This title was reviewed on PC, but is also available on Nintendo Switch.
Anyone who knows me can attest that I am about as musical as a brick. I don’t know how to play a single instrument, I can’t read music and when I sing I generally sound like a cat caught under a lawn mower. So being a bard in the few campaigns of Dungeons and Dragons I’ve played through has never really been something I wanted to do – and before now, I don’t think I’ve ever come across a videogame that featured a bard. For me, Wandersong is not only something entirely new – it’s something I never thought to want in a game; but man, has it sold me on the role of the bard.
Developed and released by Greg Lobanov, the game Wandersong starts with a creation myth. Eons ago the goddess Eya sung the universe into being. Now, she wants to wipe the slate clean and start anew – and it’s up to a young, relentlessly optimistic bard to save the world by collecting all the pieces of the Earthsong. As you go on your quest, your bard faces a number of challenges – all able to be solved through the power of song. When singing, a colour wheel appears with each colour corresponding to a note – using either the mouse or the right stick on your controller to select a direction/colour/note, the bard can string together a song for any situation. It’s a simple mechanic that works very well, and as the game progresses the songs get more complex, some even bringing dancing into play. Sometimes you will need to match note or rhythm another character presents you with – other times the singing is used simply as a directional resistance against an oncoming force. Regardless of the situation, the controls here are simple and very accessible, and getting this aspect of the game spot on is surprisingly satisfying.
Graphics and Visuals
Wandersong looks a bit like the lost cousin of Adventure Time, and I mean that in the nicest way possible. The riot of colour, the simplistic cut out style and the fun effect your music has on the world (and characters) around you – to the sceptic’s eye, it could all seem a bit preschool. I’m a cynical person by nature, and honestly, I think if I’d seen this on my Steam queue I’d probably have looked at the visual style and immediately judged it as a ‘kiddy game’. And friends, my gaming experience would be all the lesser for it. The simple 2D cut out style is done brilliantly, the characters all have unique designs and the world around you is not only beautiful, parts of it also react to your song. The game might look simplistic at a glance but hot damn if this isn’t one of the most visually interesting games I’ve come across in years. The 2D cut outs are well designed across the board, from the villages you pass through right down to that flower that changes colour to match your tune. But perhaps the most surprising aspect is that despite the simplicity of the character design inherent in the style, Wandersong manages to convey some genuinely emotional scenes, with some serious topics such as loss, grief and depression mentioned and handled with care and aplomb. This game looks wholesome because it is wholesome, but not in a shallow way that you often find, where happiness is baseline, and everything is sunshine and rainbows. No, the wholesomeness in this game is earned; characters aren’t perfect, and life isn’t always easy, but despite the difficulties your pacifist bard faces, they are able to face the world and the people in it with an open heart and perhaps a childlike wonder – making the visual style of Wandersong perfectly apt and maybe even more effective than another style would have been. There’s an inherent sort of joy in the style, and I think this carries over to match not only your bard but the joy in music that this game centres on.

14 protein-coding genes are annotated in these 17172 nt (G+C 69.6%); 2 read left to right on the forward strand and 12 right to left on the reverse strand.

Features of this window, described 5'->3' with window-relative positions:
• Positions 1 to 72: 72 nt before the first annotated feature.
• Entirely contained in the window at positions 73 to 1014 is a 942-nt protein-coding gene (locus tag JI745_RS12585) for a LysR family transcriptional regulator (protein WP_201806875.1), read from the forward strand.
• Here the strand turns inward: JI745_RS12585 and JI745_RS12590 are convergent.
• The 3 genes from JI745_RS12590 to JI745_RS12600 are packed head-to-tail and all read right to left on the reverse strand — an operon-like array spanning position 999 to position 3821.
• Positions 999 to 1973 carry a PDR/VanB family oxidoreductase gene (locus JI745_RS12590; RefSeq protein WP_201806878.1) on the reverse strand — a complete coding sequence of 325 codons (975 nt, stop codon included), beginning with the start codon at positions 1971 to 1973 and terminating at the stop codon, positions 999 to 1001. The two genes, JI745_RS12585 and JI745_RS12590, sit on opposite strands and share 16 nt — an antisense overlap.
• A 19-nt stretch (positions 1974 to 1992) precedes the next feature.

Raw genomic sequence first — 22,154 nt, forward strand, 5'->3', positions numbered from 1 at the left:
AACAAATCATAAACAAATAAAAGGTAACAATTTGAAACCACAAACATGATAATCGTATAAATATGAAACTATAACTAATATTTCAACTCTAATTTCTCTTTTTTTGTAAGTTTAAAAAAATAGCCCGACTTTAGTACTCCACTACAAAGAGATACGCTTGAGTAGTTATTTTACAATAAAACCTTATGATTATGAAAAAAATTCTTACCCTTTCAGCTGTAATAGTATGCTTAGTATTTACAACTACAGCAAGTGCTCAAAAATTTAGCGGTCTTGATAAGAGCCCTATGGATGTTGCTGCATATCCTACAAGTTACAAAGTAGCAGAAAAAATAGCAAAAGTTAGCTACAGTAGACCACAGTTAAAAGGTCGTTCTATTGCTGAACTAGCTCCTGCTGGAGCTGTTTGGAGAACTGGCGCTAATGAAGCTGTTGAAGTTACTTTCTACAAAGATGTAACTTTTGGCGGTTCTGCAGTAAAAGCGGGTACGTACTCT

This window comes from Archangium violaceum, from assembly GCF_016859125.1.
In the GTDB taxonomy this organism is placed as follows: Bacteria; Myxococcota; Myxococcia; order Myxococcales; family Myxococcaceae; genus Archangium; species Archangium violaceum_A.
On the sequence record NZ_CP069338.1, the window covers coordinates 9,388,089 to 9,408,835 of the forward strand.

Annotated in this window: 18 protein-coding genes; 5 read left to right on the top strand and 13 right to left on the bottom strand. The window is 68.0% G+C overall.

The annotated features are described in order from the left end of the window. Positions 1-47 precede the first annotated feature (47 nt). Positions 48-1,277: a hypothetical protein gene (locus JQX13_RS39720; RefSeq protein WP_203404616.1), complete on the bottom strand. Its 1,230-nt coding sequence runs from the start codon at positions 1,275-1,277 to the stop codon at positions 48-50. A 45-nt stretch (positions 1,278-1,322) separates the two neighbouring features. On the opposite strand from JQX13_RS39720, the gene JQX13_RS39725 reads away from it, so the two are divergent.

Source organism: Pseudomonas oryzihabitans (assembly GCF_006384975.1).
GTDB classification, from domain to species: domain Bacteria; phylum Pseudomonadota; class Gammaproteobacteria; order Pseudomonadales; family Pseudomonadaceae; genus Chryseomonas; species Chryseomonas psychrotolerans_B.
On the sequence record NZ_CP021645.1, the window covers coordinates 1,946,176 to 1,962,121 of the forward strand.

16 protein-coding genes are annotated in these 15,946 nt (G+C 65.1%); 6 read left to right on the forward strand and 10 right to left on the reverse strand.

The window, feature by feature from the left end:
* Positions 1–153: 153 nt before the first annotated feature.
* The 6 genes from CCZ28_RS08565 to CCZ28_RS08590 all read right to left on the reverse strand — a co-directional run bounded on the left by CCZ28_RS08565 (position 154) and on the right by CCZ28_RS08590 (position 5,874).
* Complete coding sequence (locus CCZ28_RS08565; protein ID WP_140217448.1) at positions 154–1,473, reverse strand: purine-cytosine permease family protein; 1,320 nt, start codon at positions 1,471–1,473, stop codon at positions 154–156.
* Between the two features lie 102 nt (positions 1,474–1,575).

Music and Sound
You know that feeling you get when you hear your favourite song, or a song that fits the emotion you’re feeling so perfectly it feels like it was written just for you in that moment? Wandersong tries to take these emotions and put them into a videogame, and somehow, it absolutely smashes it out of the park. The music in this game is varied and well-orchestrated, with each melody fitting the situation perfectly and a variety of instruments used (some even by the NPCs within the game itself). But the absolute stand-out aspect of Wandersong and undeniably the most important aspect of gameplay is the voice of your bard. Clear and resonant, the songs your bard sings are utterly gorgeous to listen to, no matter how strange the combination of notes you piece together may seem. Sound in Wandersong is utterly phenomenal, not only in the crisp sound effects or even the soundtrack, but in the way that it gives creative freedom to the player and lets even the most musically challenged take joy in the creation of song. This is a game that just gets sound, that understands how tunes fit together, and how to convey a sense of character through a few simple sounds – not even words! Just sounds! But perhaps most importantly, Wandersong understands why people the world over love music, and it is this understanding – this joy that can be found in music – that sits at the very core of this game.
Wandersong is unexpected in all the best ways, heart-warming in all the right moments and inspires a sense of joy in song that I think most people will immediately relate to, whether they realise they have it within them or not. This game is a gem. There’s really no other way I can put it. Wandersong succeeds where very few have even tried – the accessible gameplay, colourful 2D visuals, emotional impact of the story and character side quests, and the frankly brilliant use of sound combine to create a game with both humour and heart. If you’ve ever wanted to play a bard, or if you’ve never wanted to play a bard – give this game a go.